The mountains around Provo rise in what seems to be an impenetrable wall ahead. The sky is clearing a bit but is still threatening. I’ve decided not to spend my time micro-examining the weather on my phone every hour, que sera’ sera’. But as I drive through the pristine streets of the lovely town, I’m imagining a steep grade in my future with snow at the top. Probably should have gotten those chains.
The campus of BYU seems to be all around us, and I notice the home of the Cougars and think of the many basketball games I’ve watched them play on televisions in different homes throughout my itinerant life. Gonzaga rules their Division, but the Cougars always play like a true team.
And then we hit that wall, dropping in along a stream bed and turning East and climbing gradually. Michelle is as quiet as the mountains this morning, gazing out not exactly blankly. Warm enough it seems to me. Mo is Mo, always hoping for the door to fly open.
And there is no grade! It was my one big concern, hoping I didn’t have to drop to 25 with trucks whizzing by at 80. In fact, everyone seems to slow down. We pass Bridalveil Fall and it is well named.
Utah continues to deliver green vistas of distant and not so distant mountains, all warming in the early Spring sun, early for mountains though it is May. My GPS companion offers a faster alternate route and I accept, wanting to get through to the plains before the clouds turn to snow.
And then… Highway 80 at 80 MPH with intermittent showers and roaring monsters on their way to deliver the things we need. After a while I get used to it and find subtle ways to go with the hurricane they create and even fall in and draft with a semi that just wants to go a couple miles per hour faster than I and he pulls me down the road, creating a little oasis of silence in his wake.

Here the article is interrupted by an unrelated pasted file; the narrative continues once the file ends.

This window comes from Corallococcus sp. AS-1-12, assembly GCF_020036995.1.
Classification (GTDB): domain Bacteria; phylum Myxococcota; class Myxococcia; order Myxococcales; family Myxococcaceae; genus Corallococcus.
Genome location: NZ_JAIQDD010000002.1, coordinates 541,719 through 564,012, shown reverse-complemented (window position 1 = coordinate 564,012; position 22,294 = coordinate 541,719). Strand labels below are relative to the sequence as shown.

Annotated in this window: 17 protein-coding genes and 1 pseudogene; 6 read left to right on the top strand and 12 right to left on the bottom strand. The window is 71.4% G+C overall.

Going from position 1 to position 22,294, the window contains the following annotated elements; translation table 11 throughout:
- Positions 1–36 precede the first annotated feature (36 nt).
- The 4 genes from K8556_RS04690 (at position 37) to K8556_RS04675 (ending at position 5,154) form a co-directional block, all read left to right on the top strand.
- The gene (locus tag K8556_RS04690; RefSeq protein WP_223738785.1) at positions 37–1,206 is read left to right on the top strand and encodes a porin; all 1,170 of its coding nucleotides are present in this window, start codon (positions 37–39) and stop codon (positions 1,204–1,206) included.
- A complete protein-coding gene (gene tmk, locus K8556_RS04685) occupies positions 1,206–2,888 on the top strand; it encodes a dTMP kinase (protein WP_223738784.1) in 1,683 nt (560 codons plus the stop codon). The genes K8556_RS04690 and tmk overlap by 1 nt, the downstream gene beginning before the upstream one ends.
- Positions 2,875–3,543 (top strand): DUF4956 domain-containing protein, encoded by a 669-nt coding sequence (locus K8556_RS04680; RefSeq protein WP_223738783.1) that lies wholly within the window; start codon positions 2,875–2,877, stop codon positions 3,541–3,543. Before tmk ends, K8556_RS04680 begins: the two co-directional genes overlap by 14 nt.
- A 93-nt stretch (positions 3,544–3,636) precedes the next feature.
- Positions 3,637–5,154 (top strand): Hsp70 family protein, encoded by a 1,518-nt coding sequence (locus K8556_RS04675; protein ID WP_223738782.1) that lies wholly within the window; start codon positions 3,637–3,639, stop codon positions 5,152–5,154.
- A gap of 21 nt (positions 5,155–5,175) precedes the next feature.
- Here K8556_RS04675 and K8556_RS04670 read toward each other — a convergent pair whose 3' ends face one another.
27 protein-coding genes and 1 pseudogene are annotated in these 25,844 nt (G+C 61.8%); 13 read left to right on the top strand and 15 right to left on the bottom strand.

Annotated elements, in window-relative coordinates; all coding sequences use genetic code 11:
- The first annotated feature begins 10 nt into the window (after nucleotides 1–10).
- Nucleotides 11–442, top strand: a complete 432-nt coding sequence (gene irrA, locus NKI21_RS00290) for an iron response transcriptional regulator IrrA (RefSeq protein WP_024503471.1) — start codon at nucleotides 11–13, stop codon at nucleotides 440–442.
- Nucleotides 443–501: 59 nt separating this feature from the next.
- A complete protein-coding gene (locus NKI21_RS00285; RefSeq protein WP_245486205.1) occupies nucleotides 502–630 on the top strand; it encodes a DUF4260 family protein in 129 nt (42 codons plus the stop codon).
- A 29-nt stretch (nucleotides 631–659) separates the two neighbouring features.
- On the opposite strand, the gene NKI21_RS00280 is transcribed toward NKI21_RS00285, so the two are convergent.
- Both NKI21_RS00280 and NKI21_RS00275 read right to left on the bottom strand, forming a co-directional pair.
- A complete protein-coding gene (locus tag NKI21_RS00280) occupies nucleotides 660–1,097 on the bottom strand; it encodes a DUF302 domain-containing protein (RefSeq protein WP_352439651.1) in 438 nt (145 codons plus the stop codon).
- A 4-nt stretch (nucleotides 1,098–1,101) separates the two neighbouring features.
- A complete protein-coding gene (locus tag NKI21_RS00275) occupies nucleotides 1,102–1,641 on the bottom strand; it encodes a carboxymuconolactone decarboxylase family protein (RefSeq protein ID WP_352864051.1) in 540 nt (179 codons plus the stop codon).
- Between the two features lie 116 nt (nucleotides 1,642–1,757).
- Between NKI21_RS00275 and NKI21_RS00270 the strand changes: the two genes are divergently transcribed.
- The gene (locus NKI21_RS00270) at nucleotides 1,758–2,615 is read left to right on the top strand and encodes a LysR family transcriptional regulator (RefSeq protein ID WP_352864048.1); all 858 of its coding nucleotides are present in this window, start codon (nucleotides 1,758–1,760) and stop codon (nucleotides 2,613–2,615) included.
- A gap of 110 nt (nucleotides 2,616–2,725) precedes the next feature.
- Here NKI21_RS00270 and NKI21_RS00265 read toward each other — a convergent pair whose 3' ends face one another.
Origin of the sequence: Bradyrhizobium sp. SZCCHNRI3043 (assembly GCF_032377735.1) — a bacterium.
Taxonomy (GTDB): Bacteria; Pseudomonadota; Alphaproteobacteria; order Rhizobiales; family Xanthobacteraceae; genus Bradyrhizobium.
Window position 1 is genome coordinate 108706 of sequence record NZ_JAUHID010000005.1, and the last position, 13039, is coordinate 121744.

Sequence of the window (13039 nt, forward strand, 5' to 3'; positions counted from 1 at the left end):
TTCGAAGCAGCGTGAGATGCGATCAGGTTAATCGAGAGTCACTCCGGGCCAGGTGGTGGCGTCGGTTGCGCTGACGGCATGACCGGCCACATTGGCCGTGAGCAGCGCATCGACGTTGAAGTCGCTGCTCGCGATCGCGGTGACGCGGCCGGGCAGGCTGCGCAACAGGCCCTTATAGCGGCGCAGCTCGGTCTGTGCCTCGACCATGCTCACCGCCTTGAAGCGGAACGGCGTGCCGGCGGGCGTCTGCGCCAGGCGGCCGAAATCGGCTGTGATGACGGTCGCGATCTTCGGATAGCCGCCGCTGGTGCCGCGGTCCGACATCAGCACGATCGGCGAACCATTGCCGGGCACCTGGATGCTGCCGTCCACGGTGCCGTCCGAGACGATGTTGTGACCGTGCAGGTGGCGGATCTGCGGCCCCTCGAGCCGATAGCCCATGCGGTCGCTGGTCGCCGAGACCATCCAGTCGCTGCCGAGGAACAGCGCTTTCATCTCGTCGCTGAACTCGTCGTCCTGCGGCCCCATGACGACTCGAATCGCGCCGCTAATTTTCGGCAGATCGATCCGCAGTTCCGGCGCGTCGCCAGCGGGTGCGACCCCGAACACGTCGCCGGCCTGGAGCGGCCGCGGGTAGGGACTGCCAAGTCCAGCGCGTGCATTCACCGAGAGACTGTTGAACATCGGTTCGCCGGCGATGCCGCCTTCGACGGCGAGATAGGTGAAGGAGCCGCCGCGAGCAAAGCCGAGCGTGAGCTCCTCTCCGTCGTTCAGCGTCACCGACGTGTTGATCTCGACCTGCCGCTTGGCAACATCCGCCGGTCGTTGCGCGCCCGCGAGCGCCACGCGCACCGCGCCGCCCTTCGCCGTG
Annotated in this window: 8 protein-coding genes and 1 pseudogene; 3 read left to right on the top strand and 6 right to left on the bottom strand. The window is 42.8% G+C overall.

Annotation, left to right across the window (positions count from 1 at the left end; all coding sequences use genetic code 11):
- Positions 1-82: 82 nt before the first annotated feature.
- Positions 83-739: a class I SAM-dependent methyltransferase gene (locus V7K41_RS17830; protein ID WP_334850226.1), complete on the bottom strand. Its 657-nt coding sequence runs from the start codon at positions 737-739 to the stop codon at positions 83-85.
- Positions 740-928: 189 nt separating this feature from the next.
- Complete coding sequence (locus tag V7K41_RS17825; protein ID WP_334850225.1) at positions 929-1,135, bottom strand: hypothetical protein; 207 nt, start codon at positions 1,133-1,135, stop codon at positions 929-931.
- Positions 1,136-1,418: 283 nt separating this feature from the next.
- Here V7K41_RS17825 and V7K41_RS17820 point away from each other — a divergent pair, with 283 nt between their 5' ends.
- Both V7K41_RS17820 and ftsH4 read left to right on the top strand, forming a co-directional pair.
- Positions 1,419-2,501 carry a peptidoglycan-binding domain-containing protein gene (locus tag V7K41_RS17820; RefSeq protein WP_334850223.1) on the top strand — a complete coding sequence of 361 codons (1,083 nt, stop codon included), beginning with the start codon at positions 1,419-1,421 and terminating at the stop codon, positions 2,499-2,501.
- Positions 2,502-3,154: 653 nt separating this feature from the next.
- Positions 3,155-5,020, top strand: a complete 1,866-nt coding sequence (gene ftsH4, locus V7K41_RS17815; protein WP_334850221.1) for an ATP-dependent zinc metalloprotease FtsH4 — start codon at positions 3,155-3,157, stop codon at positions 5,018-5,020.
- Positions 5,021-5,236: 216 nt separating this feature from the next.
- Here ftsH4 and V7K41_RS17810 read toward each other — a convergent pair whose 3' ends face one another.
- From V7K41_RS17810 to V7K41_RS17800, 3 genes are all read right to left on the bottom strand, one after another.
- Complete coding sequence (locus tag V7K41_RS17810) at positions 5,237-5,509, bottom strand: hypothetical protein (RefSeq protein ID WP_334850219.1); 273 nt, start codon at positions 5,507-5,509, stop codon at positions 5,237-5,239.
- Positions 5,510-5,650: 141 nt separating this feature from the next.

Even Highway 80 is lovely this day as we pass through red rock cliffs on our way across the Continental Divide. I wonder if any of the drops that fall will split in two, one half to the Pacific through the Colorado or Columbia and the other to the Mississippi and the warm Gulf.
Rawlins, Wyoming is our destination, and we get there late in the day, and I can’t find the KOA at first, my phone glitches and I have to restart it. Then, it boots up and the Maps functions delivers, it’s just a few blocks away and we arrive on a windswept ridge near the freeway and pull in, the office is closed, just five minutes earlier, and my heart sinks a bit. But as I’m standing there the owner pulls up in the cart and welcomes me and he steps from the cart and… he’s a giant.
He could have been a player for those Cougars, easily 6’ 6” (He later corrects me, “Six Seven.”) and he is the kindest, friendliest person. He guides me to the campsite, advises me on how to set up to block the wind, moves the football quarterback target out of the way, “My son was practicing, he’s not very good.” And tells me we can pay tomorrow. When he meets Mo, he lights up and I feel like I’ve met one of life’s many unknown saints.
Rain is coming and lots of wind, but I feel ready for it and go about the business of protecting us from the elements. It’s a long night but I keep Michelle cozy in the tent using our Mr. Buddy heater.
Right next door is the local package store with a sign that says, Laundromat Saloon. My kind of place and when she is asleep, I walk over and there is indeed a laundromat to the left and a bar to the right separated by a pool table. There are several people at the bar, not a big one, and a woman works away handing over drinks. All eyes turn to me as I walk up, a stranger in a small town.
Two men sit on stools to either side as the bartenders goes to get a six pack and a small bottle of whiskey for me. We fall into conversation for that moment. “Is that your bus that pulled up over there?” (Small town.) “Yes. We’re from Frazier Park, California.” He doesn’t like California which isn’t so unusual but he knows Frazier Park which is very unusual. “Used to run loads through there.”
I tell them I only sip whiskey when I’m camping. They nod, “And I like to camp a lot.” And they both crack up and we are friends in the way you make friends at a bar.